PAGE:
The marimo moss ball is one of the coolest additions one can get for a freshwater aquarium. But how can you tell if your marimo is fake or real? Here is how to differentiate between the real, healthy marimo moss ball and the fake moss or plastic versions.
To begin with, despite its name, the Marimo Moss Ball IS NOT MOSS. It is not a plant, either. It’s algae, which many people consider to be separate from plants. The way algae work is different from plants. So what you have is a form of algae that naturally grows out into a ball shape due to how it’s tumbled and moved around by water currents.
It needs gentle light to live, along with carbon dioxide and a few nutrients like nitrates. That means a marimo moss ball does delightfully well in most freshwater tanks. Goldfish will try to eat it, but most other fish will leave it alone.
One of the most common ways unethical vendors make marimos is to use actual moss rather than the marimo algae. They wrap that moss into a ball either around a foam / Styrofoam core to give it shape or just mush it into a ball and hope it holds tight. So the best way to tell if your marimo is real is to cut one in half. Here I bought seven of them so I didn’t mind turning that into eight by slicing one in half.
This is what you should see. No foam or plastic in the middle, clearly. A marimo has no “core” to it. It should be green right to the middle. And if you look, you can see a radial form to the growth. Things are oriented around that center. With a fake mashed-up moss one, it would look like swirls of random spaghetti in there as the fibers were all mished and mashed together.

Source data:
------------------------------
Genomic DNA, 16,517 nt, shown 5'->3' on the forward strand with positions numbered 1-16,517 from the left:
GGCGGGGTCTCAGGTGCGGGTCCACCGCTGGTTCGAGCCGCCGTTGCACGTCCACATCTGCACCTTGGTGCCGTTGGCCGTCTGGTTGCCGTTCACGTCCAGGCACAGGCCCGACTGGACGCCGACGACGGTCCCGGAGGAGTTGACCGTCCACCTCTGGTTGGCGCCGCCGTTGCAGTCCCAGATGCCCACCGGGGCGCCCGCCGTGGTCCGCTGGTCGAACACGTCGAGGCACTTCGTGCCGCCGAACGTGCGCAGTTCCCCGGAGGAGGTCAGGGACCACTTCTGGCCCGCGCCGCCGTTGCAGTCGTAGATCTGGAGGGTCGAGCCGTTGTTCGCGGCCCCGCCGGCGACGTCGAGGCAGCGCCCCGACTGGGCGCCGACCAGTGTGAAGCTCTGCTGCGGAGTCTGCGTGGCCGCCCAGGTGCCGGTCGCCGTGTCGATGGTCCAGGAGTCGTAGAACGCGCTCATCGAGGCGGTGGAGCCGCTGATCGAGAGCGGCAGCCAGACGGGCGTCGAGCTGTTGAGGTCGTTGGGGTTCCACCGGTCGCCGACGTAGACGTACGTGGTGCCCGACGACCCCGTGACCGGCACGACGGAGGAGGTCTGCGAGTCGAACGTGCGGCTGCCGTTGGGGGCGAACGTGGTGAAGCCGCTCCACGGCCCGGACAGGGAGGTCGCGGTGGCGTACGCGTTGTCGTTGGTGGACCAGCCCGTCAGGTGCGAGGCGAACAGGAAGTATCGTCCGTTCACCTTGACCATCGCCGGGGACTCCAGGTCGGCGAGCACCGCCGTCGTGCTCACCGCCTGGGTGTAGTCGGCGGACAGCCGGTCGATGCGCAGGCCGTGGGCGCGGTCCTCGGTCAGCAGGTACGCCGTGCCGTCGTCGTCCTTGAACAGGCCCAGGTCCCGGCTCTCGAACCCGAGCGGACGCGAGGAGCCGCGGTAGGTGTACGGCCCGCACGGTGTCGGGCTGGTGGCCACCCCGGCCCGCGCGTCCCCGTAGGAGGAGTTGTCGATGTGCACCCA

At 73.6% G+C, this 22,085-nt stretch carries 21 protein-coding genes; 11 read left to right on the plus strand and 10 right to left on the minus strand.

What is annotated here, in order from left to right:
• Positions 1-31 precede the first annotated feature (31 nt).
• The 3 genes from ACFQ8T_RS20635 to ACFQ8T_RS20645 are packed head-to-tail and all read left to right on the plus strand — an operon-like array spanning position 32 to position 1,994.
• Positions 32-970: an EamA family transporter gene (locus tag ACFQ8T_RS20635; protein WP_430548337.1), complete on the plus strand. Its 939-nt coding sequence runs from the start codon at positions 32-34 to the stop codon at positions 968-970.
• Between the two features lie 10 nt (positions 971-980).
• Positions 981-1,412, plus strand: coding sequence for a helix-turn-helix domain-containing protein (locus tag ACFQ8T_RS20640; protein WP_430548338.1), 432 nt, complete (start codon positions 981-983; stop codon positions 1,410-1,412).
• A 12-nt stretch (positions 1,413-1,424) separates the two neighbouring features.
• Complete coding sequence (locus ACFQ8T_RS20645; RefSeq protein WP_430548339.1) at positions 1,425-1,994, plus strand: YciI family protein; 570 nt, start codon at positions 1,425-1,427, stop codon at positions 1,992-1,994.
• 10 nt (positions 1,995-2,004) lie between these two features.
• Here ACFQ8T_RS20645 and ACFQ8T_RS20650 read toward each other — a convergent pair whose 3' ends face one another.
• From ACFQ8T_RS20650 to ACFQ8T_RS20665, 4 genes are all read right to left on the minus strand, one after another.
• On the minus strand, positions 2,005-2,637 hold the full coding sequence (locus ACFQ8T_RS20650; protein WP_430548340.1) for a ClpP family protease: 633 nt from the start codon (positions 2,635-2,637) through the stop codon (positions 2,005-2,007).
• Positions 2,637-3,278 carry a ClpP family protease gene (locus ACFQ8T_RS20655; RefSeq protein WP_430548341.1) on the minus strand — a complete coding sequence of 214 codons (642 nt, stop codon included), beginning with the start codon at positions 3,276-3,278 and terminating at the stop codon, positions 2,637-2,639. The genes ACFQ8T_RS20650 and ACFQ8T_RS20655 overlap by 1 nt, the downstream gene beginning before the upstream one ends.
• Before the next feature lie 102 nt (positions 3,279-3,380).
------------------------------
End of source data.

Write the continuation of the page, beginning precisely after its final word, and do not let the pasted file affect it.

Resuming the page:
Marimo are very hardy. You can’t tell if it’s real just by putting it in the sun for a day or yanking at its green edges. If you really wanted to kill one, you could fill a bucket with chlorine and drop it in there. That would do the trick. But you shouldn’t have to go to that extreme. Cut one open if you’d like. Then put them in your tank and see how they do. They should grow a centimeter or two a year. They should need some rotation to stay green on all sides. They should have a small effect on nitrate levels. They are, after all, living creatures.
Ask with any questions about your marimo pets!
Marimo Moss Ball Care Tips:
- When you first get your marimo, rinse it thoroughly and squeeze it thoroughly. Then let it sit in cool water for a half hour before introducing it to its tank. Give it a final rinse and few squeezes, underwater, as a final cleansing step.
- In the tank, make sure it has gentle light for a portion of the day. Make sure you do weekly water changes just like you would do for any tank creature. If it’s in a fishtank, this should already be taken care of.
- If it’s in a fishtank, it already has waste to eat. If it’s not in a fishtank, give it a little food so that it has something to eat.
- Rotate it every once in a while so a different portion of it gets the light.
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